15 March 2024

Transgrid sparkies go on strike risking power outages across ACT and NSW

| Claire Fenwicke
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ETU members on strike

This is the second time in about a month that Transgrid ETU members have downed tools over pay. Photo: ETU.

Nearly 400 Transgrid union members are downing tools for 24 hours on Friday (15 March), which could result in lengthy outages in NSW and the ACT.

The Electrical Trades Union (ETU) has been fighting with the company over wages and conditions since October, calling for a pay rise of 8 per cent each year over three years. Transgrid has proposed a 5 per cent increase in year one, followed by 4 per cent in the following two years. Superannuation contributions would also increase by one per cent to 16.5 per cent.

The union has argued that this offer isn’t enough because of a national skills shortage and cost-of-living pressures.

The ETU has warned the protected industrial action will push out Transgrid’s maintenance backlog and disrupt operations, including to the Project EnergyConnect, Australia’s largest energy transmission project stretching from South Australia to Wagga Wagga.

It means any faults on the high-voltage transmission network won’t be fixed, which ETU NSW/ACT secretary Allen Hicks said risked outages in NSW and the ACT.

“Transgrid would rather risk the integrity of the high-voltage transmission network and create delays on critical projects than pay its workers a decent wage,” he said.

“Day in, day out, our members power our schools, hospitals, workplaces and homes by maintaining the backbone of the electricity system, but their hard work is met with inadequate compensation and abysmal pay offers.”

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Mr Hicks argued the majority foreign-owned company was lowballing Australian workers while sending “massive profits” offshore.

“Our electrical workers are indispensable amidst a national skills shortage in the energy transmission sector. As Australia works towards net zero, Transgrid’s tightfistedness threatens to drive out more tradies and slow down the renewable energy transition,” he said.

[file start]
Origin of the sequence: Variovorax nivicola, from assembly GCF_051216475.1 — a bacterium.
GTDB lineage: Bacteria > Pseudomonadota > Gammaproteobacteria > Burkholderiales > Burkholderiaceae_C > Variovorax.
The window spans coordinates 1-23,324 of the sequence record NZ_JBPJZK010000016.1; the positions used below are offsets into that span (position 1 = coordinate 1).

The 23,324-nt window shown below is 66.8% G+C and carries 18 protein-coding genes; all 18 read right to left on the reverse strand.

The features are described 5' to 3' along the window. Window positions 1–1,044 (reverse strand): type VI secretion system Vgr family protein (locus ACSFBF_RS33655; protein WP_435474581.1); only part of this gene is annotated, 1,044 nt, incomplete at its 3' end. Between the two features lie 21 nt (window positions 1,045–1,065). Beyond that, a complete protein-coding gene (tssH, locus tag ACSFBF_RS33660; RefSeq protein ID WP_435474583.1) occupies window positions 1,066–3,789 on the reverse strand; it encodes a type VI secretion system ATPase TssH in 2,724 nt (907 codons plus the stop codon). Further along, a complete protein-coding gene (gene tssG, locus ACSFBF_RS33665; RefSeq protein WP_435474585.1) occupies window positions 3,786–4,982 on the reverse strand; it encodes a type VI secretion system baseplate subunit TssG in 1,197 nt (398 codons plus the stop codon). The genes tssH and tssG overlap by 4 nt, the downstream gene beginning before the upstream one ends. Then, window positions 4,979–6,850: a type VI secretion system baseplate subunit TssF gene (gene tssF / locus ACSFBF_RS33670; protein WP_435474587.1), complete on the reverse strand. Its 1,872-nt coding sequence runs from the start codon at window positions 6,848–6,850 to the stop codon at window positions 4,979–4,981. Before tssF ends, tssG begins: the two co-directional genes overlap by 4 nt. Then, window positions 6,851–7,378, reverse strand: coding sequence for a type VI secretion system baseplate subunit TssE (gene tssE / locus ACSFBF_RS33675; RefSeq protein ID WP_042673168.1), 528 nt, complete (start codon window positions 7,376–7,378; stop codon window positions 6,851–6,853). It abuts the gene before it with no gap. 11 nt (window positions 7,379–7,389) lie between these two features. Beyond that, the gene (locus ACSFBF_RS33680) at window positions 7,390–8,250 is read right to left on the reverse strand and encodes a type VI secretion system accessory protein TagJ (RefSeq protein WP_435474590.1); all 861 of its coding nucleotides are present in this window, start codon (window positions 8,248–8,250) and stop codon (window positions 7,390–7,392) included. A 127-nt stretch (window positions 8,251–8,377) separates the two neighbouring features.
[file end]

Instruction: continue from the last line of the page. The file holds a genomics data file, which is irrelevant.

“Transgrid must do the decent thing and pay its essential workforce a decent salary. We can’t live without our tradies, but our tradies can’t afford the cost of living.

“We won’t stop industrial action until Transgrid pays its electrical workers what they’re worth.”

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The union has promised that any life-threatening emergencies during the 24-hour strike would be responded to, which is in line with the safety guarantees it has agreed to.

Other protected actions will include bans on locking (the locking and unlocking of padlocks and substations) and bans on using Transgrid credit cards to buy goods and services for the company.

It’s understood the base wage for the average field worker is about $117,000, which excludes overtime, travel allowances and working away from home allowances.

A Transgrid spokesperson said the company hoped to finalise negotiations soon.

“We are seeking to finalise a revised package of wage increases and other proposed benefits as soon as possible and we continue to discuss the Protected Industrial Action with the unions and our people,” they said.

The spokesperson stated the safety of the company’s people, the network and the community was its “first priority” and they were focused on ensuring safety, security and reliability across the grid.

“We continue to assess and mitigate, and wherever possible eliminate any risks to the network or the nation-critical major projects under construction,” they said.

“We will continue to progress discussions in good faith towards finalising an agreement that is in the best interests of our people and consumers.”

Original Article published by Claire Fenwicke on Riotact.

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